Post: Readers Respond
Thank you for sending Pietisten—much appreciated and read! Yours sincerely, Bodil Rusen, Sändaren, Stockholm, Sweden.
Dear Penrod: to me, the message in Philip Yancey’s book, What’s So Amazing About Grace?, is the power of grace and forgiveness to change our pride when we would rather play victim, retaliate, or nurse our wounds. Yancey uses biblical references and real-life illustrations to show how, through grace, bitterness and anger can be transformed, bringing healing and reconciliation to persons and nations. He declares that the unique gift of Christianity to the world is this power of forgiveness and grace! Carol McNaughton, Middletown, Connecticut.
Dear Phil and Crew: Please renew my subscription for you great publication. Pietisten is a wonderful link to my past that consistently provides fond memories of the people and places you often write about. Keep up the good work…impatiently waiting for the next issue. John Bergstrom, Grand Rapids, Michigan.
Dear Phil: I am assuming that you are the one who receives the emails. Thanks so much for the complimentary copy and word that I will receive future issues.
I remember [my son] Luke having this magazine around and enjoying it. I found myself also absorbing the variety of articles. I appreciated the entry about the Alaska mission, since Phoebe and Mark spent five years in that state, and I got somewhat familiar with life there. Just somewhat familiar, but enough to make your article very interesting to me.
And of course, Pastor Wiberg’s letter was a joy. Dr. Burgess, being a good Lutheran, too.
I have enjoyed life in Louisville a good deal. It certainly has expanded my interests. Just today I was at an advisory committee for the local Spalding University involving their Adult Accelerated Program—appealing to working people and adult learners. I have taken six courses there from anthropology to art history to Catholic faith and social issues.
I do miss the people of Bethlehem and Minneapolis but do not miss the ice and snow. Life forces choices.
Blessings on you and yours and the good people of Bethlehem. Margaret Pederson, Louisville, Kentucky.
Tom Tredway’s article; “Reading Platonic (and other) Text-Maps” (Pietisten, Christmas 2007) stimulated me to recall what text-maps I may have used to guide me. In a graduate-level political science course on “Futures” at the University of Wisconsin, I realized that I was a believer in a linear progression to my personal, societal, and human, history. Text maps, sign posts, mile markers, and guidelines were as important to me as a textual-pilot guide companion to nautical charts is important to a ship’s captain in unfamiliar waters. Somewhat to my surprise, linear thinking seemed a minority view as indicated by the circular views of history expressed in that class. My classmates did not seem interested in maps; literal, or figurative.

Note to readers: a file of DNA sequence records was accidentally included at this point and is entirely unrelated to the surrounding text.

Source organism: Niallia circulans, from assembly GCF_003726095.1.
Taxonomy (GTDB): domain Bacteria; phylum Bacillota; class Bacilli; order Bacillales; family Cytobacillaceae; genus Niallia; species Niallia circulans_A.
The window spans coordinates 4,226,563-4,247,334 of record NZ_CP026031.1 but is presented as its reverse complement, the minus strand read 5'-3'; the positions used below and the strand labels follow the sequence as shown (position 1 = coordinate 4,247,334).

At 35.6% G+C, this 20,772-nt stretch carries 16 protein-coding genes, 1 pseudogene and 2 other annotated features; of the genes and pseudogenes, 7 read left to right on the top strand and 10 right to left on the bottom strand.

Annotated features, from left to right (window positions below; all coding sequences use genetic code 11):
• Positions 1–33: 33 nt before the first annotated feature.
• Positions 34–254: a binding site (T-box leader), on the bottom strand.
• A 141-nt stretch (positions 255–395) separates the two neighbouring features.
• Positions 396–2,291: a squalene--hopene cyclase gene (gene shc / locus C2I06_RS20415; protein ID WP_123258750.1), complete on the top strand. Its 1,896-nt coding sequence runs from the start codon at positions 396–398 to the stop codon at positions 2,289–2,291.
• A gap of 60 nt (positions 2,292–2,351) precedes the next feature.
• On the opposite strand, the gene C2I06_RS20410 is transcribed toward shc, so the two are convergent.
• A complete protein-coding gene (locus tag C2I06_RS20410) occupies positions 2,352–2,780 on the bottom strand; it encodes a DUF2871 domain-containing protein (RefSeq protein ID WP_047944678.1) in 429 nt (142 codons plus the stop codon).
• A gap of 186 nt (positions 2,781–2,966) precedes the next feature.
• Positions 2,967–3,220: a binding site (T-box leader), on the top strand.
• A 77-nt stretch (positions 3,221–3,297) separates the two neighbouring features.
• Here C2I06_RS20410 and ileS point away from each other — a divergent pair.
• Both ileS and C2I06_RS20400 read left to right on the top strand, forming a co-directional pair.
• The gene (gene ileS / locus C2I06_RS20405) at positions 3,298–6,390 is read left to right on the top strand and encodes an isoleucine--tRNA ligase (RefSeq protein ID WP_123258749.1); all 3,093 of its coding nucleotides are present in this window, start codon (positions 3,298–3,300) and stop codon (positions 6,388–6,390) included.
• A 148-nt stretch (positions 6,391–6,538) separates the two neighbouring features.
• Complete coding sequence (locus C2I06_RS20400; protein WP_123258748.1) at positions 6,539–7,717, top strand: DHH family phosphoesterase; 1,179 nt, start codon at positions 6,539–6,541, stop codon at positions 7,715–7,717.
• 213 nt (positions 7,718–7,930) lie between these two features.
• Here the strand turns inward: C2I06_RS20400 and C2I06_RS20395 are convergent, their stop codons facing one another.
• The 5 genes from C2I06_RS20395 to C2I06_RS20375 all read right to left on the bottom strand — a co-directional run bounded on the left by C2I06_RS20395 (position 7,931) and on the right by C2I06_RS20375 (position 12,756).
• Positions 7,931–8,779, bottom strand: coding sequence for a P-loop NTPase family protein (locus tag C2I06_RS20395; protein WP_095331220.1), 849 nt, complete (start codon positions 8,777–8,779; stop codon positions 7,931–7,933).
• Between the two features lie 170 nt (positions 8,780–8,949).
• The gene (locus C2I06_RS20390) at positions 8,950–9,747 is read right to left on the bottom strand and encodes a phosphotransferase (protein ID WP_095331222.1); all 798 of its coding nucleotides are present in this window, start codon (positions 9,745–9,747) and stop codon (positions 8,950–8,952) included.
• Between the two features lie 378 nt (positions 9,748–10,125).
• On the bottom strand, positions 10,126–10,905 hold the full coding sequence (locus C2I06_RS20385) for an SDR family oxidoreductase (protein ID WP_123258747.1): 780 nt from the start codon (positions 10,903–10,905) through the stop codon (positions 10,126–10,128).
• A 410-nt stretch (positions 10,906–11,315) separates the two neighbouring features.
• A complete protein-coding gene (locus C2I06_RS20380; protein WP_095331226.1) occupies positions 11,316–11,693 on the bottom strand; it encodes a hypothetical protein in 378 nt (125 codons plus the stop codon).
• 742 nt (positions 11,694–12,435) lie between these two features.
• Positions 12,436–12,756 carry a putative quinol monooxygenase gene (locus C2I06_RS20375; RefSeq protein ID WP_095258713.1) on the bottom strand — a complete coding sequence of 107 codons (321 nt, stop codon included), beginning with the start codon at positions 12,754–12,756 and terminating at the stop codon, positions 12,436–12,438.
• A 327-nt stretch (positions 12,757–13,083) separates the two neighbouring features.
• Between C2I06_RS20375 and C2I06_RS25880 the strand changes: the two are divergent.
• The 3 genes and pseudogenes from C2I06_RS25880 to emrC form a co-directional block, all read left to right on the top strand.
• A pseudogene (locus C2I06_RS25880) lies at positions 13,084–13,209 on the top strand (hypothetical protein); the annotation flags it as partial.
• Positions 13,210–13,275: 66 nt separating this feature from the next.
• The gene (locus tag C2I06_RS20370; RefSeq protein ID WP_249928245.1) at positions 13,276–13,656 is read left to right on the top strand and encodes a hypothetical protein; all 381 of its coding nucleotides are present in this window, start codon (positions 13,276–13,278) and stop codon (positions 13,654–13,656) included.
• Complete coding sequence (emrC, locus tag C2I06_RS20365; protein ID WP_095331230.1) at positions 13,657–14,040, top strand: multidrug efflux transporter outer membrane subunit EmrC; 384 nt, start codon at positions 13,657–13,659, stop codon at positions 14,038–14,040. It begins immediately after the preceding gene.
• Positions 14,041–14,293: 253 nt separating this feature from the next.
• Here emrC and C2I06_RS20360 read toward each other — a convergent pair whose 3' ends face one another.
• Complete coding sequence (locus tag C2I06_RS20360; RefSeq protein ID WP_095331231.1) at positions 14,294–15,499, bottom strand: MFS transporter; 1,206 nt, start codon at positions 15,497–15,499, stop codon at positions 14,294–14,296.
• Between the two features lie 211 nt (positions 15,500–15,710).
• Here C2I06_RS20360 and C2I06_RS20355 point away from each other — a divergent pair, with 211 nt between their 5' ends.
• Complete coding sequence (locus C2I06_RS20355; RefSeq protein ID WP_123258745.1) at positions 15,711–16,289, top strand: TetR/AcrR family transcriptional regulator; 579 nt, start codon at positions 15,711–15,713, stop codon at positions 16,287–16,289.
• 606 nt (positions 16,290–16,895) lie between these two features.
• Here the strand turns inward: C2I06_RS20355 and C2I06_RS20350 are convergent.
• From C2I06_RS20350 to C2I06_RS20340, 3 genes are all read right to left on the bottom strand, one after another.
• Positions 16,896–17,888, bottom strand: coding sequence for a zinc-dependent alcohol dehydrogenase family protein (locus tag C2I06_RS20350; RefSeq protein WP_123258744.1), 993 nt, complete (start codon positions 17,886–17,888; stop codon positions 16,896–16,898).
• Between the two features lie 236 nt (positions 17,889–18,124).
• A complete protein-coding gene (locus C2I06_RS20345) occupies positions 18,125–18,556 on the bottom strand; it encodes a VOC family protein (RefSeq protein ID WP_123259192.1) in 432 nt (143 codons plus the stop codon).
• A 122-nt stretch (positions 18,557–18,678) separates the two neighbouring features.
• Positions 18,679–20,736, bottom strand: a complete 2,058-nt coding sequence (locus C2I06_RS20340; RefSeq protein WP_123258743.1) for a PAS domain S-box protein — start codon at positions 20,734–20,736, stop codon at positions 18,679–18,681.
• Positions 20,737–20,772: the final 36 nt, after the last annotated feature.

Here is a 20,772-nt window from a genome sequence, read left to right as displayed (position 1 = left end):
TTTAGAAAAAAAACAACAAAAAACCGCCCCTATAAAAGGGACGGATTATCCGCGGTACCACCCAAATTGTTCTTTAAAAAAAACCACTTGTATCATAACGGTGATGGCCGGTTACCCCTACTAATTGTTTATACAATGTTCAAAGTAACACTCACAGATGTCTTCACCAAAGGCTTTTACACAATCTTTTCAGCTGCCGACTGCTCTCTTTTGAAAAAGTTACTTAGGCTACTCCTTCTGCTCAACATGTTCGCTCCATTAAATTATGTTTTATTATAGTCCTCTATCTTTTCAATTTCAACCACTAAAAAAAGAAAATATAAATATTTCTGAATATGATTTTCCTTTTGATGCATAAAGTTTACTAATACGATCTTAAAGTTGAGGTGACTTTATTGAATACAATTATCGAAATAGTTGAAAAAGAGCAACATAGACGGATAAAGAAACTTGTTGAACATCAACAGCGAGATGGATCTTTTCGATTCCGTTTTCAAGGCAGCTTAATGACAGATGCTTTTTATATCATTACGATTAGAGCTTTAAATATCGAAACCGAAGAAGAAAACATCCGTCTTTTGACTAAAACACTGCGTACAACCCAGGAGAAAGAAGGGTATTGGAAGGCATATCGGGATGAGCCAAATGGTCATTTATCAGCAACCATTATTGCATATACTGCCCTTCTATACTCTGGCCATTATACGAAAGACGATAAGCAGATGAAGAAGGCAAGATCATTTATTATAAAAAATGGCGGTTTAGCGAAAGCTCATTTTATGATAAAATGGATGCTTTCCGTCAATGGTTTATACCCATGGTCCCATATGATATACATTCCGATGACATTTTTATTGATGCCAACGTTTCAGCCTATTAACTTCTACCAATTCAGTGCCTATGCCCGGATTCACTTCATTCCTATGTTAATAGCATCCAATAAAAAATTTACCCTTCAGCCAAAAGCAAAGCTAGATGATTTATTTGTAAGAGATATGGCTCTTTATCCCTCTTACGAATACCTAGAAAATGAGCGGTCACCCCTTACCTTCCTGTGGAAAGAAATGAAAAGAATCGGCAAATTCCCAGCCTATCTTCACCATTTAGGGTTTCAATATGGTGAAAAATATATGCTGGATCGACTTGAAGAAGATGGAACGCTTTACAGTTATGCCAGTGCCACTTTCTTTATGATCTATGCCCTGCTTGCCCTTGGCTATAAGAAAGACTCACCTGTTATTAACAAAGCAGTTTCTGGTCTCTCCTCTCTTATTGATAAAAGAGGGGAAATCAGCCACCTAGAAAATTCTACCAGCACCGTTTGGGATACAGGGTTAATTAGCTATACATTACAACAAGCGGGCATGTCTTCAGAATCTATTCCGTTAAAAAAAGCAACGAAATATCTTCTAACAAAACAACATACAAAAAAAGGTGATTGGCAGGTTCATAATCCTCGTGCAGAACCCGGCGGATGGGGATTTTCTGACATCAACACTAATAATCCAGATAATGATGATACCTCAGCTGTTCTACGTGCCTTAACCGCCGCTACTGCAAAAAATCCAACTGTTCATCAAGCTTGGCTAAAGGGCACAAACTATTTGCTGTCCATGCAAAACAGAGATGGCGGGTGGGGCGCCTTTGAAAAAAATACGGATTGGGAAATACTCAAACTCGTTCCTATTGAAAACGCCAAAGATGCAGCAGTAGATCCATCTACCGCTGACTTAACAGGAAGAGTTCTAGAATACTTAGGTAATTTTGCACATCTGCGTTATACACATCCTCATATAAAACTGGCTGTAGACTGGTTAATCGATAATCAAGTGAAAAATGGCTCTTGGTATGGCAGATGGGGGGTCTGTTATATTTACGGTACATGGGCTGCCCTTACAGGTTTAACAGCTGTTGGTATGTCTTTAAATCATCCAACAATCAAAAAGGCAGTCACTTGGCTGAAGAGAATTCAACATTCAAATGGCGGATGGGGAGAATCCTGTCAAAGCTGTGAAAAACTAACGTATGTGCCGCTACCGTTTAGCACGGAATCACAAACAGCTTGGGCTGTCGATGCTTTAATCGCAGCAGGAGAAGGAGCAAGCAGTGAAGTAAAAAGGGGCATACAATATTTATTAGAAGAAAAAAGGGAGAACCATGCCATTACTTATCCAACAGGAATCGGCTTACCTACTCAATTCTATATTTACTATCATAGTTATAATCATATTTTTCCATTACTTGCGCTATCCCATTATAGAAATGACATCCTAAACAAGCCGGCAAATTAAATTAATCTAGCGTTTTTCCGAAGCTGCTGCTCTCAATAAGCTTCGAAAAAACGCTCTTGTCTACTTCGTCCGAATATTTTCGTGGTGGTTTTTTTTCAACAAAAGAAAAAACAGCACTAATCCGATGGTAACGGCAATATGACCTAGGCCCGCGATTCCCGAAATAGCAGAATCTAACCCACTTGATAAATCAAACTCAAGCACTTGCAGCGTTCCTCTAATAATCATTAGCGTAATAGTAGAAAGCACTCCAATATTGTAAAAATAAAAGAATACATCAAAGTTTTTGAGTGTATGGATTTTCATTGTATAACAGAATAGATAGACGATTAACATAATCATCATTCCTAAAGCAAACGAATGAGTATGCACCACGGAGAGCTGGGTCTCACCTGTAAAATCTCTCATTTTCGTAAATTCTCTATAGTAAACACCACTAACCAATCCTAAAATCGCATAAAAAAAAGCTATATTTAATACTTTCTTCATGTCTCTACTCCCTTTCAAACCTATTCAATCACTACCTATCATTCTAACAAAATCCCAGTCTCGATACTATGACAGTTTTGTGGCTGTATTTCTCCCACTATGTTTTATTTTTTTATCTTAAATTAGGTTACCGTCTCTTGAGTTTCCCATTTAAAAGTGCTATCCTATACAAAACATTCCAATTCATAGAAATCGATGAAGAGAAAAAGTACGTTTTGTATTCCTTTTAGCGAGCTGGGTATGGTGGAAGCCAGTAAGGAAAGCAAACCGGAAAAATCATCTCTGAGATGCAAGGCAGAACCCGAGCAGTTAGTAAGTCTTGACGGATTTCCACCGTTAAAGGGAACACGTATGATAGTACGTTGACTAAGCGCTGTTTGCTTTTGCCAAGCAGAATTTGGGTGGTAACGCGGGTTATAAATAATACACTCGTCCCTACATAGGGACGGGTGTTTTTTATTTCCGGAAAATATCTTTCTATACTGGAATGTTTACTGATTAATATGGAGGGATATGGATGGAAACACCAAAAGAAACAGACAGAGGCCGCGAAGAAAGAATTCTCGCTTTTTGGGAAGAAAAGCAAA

My earliest, involuntary text-map was the bible with its terrifying warnings, blessings, and promises. My first voluntary text-map was Jesus’ parable of the vine and the branches, as paraphrased by J.B. Phillips: “the person who shares my life and whose life I share will prove useful, for without me you can do nothing worthwhile.” In quick succession, followed the writings of C.S. Lewis, A.W. Tozer, J. R. R. Tolkien (when his books had to be special ordered directly from England), the early writing of Francis Schaeffer, Jacques Ellul, the biblical prophets…the list could go on. I have not yet given up looking for new text-maps, or re-reading some of the old ones. In spite of all of my map reading, I can’t trace my route to date as a route free of ambiguity, unnecessary detours, and dead-ends. It will be interesting to see what other readers’ experience with text-maps has been. Thanks to Tom Tredway for his story! Philip Keillor, Madison, Wisconsin.
Dear Pietisten, You to not know me. I do not know you. But you have bought me news that I sought.
As a graduate school academic who enjoys teaching, I have had occasion to reflect on those teachers in my own student experience who were most influential. Luckily for me there have been many. But few more influential than Vernoy A. Johnson, who taught me geometry at New Trier East High School in Winnetka, Illinois in 1976.
Vernoy was indeed lively and enriching. Unlike the other 20+ sections of geometry being taught in the High School, Vernoy said we should return the pricey text book to the bookstore and instead buy many pencils, a straight edge, and a piece of string. We learned geometry the same way that Euclid and Pythagorus did—through discovery. Magnificent approach for an audience of 15-year-olds.
Mr. Johnson retired soon after my graduation from New Trier. I often wondered what happened to this magnificent human being. Your tribute page at the below URL explained the circumstances of his passing in 2001. http://www.pietisten.org/summer01/vernoyjohnson.html
Many thanks for eternalizing a remarkable teacher. James Conley, Northwestern University.
My sister [Mary Bevis, author of Wolf Song] loved the review by Jen and Violet E-J in the Christmas issue. She read the review to her publisher. It was their favorite review and the book has had many good ones. Mary was delighted that Violet was inspired to practice a little wolf howling from her bed before falling asleep, and that Hazy clapped and then put the book in her mouth. That kind of total response keeps book writers (and publishers) happy. I know Jen did the wolf’s share of the review. The younger E-J women made the author chortle. Mary has a couple more books in the works. They are waiting for the illustrators to complete their part of the project, so keep tuned for more children’s books with a nature theme. Carol Elde, Plymouth, Minnesota.